over my father’s house & to be held / up at the checkpoint

                    between my village & what is left / of our groves of lemon

In Shrapnel Maps, Metres models a certain kind of engagement. In a recent interview, Metres remarked that he doesn’t claim neutrality–rather, he is trying to engage in a radical project of listening and paying attention to the ways in which we hear and can’t hear the realities of other people. Often, things are framed so that ‘we’ are included and ‘the other’ is left out. How easy it is to see our own suffering. How hard it is to see the suffering of others.

Section VI. Unto a Land I Will Show Thee is once again, like the first section of the book, set in University Heights, where Metres lives with his family. But now the reader knows more. The second poem in the section, entitled [                    ], opens with

                    In the Heights, we calculate the statistical risk of greeting strangers,
                    memorize geometry of eyes. Study arabesques in concrete sidewalk
                    slabs as we draw closer to or further from templates on opposite ends
                    of our town: Catholic and Jewish, Greet the stranger gingerly, as if
                    our words could bruise or batter.

and then closes with:

                                                                                                                        Assonance of Sabbaths
                    side by side, we scan the prosodies of hemline and headgear, imagery
                    of unveiled front room windows, stanzas where we display the wares
                    of our faith, as if on sale, hoping our enormous gods will notice, lean
                    down, and scoop us up.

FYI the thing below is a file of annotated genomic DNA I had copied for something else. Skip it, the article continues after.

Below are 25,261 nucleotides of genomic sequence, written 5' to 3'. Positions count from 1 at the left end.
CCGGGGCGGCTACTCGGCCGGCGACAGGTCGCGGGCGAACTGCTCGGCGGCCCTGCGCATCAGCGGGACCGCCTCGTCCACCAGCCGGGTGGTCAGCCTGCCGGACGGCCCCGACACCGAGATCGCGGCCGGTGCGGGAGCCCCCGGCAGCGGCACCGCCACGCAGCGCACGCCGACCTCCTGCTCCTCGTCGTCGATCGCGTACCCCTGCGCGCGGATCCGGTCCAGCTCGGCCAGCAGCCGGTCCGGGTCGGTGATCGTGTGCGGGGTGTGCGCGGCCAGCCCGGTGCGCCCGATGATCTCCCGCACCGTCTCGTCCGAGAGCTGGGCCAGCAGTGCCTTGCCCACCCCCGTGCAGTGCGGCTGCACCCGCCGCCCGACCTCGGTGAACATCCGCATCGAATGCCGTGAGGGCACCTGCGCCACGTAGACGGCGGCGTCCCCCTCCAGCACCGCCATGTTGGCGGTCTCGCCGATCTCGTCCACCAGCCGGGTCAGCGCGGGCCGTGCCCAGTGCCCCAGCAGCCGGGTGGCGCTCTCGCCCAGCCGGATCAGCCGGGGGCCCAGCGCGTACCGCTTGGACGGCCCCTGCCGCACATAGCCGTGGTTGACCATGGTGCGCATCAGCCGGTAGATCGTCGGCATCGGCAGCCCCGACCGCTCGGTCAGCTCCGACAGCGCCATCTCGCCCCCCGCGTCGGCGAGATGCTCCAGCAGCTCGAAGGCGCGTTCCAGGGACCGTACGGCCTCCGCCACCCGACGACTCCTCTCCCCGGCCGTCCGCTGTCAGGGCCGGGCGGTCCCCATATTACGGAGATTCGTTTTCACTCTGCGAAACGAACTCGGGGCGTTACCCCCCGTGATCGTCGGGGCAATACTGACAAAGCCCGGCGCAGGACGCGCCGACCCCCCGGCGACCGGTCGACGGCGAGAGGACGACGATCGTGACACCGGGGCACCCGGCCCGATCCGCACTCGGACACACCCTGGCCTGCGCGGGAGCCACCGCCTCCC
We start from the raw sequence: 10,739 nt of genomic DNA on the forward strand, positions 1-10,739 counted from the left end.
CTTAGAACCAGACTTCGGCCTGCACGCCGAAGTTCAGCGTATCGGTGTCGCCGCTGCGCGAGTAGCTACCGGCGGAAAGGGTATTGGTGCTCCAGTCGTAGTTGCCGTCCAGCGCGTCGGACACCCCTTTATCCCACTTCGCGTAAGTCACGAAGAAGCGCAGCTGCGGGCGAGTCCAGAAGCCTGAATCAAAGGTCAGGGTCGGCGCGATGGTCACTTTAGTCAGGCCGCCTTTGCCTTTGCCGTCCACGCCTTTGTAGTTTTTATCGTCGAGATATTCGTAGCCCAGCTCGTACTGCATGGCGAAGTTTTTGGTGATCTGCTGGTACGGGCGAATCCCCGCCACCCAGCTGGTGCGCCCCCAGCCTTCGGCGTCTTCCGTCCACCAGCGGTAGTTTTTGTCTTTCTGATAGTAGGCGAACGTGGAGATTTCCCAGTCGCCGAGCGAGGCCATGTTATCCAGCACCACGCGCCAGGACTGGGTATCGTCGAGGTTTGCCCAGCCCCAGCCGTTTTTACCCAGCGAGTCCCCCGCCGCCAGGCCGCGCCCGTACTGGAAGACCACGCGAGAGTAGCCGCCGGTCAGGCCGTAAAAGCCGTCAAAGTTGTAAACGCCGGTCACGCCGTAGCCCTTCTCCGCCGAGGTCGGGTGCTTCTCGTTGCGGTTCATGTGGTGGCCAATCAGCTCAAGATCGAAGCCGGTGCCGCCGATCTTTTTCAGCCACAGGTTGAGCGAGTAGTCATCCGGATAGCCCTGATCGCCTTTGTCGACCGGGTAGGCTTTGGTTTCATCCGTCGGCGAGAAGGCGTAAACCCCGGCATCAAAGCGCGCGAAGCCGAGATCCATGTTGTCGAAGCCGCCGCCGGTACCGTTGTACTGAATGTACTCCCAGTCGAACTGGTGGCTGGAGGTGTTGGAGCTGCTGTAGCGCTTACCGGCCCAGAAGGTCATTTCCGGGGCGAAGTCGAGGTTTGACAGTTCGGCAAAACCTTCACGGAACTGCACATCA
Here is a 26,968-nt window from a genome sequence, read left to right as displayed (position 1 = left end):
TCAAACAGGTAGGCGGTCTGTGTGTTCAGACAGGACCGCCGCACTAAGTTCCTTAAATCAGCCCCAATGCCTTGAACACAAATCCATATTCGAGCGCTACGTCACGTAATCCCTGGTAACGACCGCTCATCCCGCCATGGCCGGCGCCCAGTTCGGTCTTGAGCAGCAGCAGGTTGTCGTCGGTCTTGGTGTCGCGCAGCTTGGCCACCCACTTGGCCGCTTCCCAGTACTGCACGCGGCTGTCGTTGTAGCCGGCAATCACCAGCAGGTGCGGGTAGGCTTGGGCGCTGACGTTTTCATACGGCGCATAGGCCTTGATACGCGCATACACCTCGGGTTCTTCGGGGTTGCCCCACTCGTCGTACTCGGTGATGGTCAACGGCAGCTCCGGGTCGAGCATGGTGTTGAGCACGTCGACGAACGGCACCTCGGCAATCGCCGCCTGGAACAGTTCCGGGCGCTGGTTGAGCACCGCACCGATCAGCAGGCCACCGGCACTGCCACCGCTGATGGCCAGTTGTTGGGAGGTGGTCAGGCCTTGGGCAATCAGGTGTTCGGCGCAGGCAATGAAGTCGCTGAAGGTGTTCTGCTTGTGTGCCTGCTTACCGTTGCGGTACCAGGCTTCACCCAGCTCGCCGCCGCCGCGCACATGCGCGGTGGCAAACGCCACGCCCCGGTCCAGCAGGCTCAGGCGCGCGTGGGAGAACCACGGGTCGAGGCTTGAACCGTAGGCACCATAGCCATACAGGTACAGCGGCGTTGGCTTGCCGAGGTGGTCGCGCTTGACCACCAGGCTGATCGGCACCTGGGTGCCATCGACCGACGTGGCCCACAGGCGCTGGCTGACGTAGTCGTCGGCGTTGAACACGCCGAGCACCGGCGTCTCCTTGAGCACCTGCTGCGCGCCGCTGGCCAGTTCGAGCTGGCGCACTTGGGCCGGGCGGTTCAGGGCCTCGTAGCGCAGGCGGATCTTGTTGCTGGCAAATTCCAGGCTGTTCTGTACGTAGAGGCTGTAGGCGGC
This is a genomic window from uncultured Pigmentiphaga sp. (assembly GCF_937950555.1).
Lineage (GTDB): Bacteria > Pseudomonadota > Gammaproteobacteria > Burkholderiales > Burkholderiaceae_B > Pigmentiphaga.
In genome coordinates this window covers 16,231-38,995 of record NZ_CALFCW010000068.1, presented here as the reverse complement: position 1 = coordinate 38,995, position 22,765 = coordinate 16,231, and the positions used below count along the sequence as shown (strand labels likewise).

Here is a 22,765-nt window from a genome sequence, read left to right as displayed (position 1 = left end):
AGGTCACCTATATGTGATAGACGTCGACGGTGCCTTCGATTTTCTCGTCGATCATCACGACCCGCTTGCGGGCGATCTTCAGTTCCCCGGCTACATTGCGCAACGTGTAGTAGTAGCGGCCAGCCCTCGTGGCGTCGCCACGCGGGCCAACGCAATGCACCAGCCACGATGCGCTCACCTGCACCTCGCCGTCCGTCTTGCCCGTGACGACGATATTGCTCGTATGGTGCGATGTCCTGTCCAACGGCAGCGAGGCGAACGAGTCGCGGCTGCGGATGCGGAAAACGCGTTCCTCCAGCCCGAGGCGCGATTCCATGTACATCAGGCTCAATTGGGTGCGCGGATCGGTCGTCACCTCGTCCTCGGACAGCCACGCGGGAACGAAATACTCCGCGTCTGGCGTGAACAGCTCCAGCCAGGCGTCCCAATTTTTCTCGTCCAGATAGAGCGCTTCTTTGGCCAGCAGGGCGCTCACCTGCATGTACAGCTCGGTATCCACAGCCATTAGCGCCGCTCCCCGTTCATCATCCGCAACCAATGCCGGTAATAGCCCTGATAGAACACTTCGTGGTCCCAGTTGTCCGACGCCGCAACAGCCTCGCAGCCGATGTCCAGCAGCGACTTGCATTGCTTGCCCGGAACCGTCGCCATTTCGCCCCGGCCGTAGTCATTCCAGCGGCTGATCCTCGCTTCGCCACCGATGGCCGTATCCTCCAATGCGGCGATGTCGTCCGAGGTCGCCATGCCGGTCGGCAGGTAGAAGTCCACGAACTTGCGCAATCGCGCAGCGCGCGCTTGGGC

Metres is economical and yet lyrical—his gaze never leaving the possibility of dialogue. Towards the end of the book is the poem My Heart Like a Nation, which is dedicated to Yehuda Amichai, one of the great Israeli poets. Here, Metres writes with such clarity:
                    did what we had to do,

                    you wrote, which in translation
                    reads: ▅▅▅▅▅▅▅▅▅
                    Yehuda, I want your clarity—
                    to love you, not close the gates

                    of my heart like a nation
                    trying to make itself a home
                    but winding up with a state.

Throughout this book, Metres brackets, reframes, is constantly aware of what gets included and what gets left out. He knows that he may not be entirely neutral, as an Arab-American, but he is radically listening across the boundaries of self and other. It should be said that I am a Jew. So, for the duration of Shrapnel Maps I am, in a way, ‘the other.’ Reading the book for first time, I felt invited into a place where the emphasis was on finding our shared humanity, rather than on all that separates us. This virtuosic book opens new channels for radical listening, for dialogue between us. Count me in.



Donna Spruijt-Metz is Professor of Psychology and Preventive Medicine at the University of Southern California, where she works to improve the health of underserved populations. Her first career was as a classical flutist. She lived in the Netherlands for 22 years and translates Dutch poetry to English. Her poetry and translations have appeared or are forthcoming in venues such as the Los Angeles Review, Copper Nickel, RHINO, The Cortland Review, and Poetry Northwest. Her chapbook, Slippery Surfaces was published by Finishing Line Press in 2019. You can find her at

Philip Metres is the author of six poetry collections: Shrapnel Maps (Copper Canyon, 2020), Pictures at an Exhibition (University of Akron Press, 2016); Sand Opera (Alice James Books, 2015); Returning to Jaffa (Diode Editions 2018) A Concordance of Leaves (Diode Editions, 2013), winner of the 2014 Arab American Book Award; and To See the Earth (Cleveland State University Press, 2008). He has also translated the works of Russian poets Sergey Gandlevsky, Lev Rubinstein, and Arseny Tarkovsky. Metres is the recipient of grants and fellowships from the Lannan Foundation, the Guggenheim Foundation, National Endowment for the Arts, Ohio Arts Council, and Watson Foundation, as well as the Cleveland Arts Prize. He teaches literature and creative writing at John Carroll University in Cleveland, Ohio, where he lives.